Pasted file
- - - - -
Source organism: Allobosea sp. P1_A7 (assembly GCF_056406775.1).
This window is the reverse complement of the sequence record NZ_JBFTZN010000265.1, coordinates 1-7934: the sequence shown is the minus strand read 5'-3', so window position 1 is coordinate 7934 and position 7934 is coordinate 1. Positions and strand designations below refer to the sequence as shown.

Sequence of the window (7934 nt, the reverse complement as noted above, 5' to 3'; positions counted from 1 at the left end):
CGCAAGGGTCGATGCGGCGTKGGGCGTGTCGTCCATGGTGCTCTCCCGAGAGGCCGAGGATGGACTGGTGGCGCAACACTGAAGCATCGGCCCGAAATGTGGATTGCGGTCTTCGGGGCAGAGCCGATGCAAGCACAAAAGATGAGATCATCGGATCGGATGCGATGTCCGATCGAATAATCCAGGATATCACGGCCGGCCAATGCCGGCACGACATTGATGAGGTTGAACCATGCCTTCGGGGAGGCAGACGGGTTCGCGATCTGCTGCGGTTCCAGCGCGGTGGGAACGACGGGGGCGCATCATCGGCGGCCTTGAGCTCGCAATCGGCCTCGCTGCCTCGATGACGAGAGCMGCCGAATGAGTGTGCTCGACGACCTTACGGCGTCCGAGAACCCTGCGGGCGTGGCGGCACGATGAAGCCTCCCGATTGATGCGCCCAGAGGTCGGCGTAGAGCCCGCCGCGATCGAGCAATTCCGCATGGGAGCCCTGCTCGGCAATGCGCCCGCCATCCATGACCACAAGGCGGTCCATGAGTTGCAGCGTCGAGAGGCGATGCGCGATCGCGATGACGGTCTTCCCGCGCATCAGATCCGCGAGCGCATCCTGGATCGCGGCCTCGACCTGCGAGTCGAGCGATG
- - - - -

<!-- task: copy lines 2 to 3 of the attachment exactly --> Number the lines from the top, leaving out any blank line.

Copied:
This window is the reverse complement of the sequence record NZ_JBFTZN010000265.1, coordinates 1-7934: the sequence shown is the minus strand read 5'-3', so window position 1 is coordinate 7934 and position 7934 is coordinate 1. Positions and strand designations below refer to the sequence as shown.

Sequence of the window (7934 nt, the reverse complement as noted above, 5' to 3'; positions counted from 1 at the left end):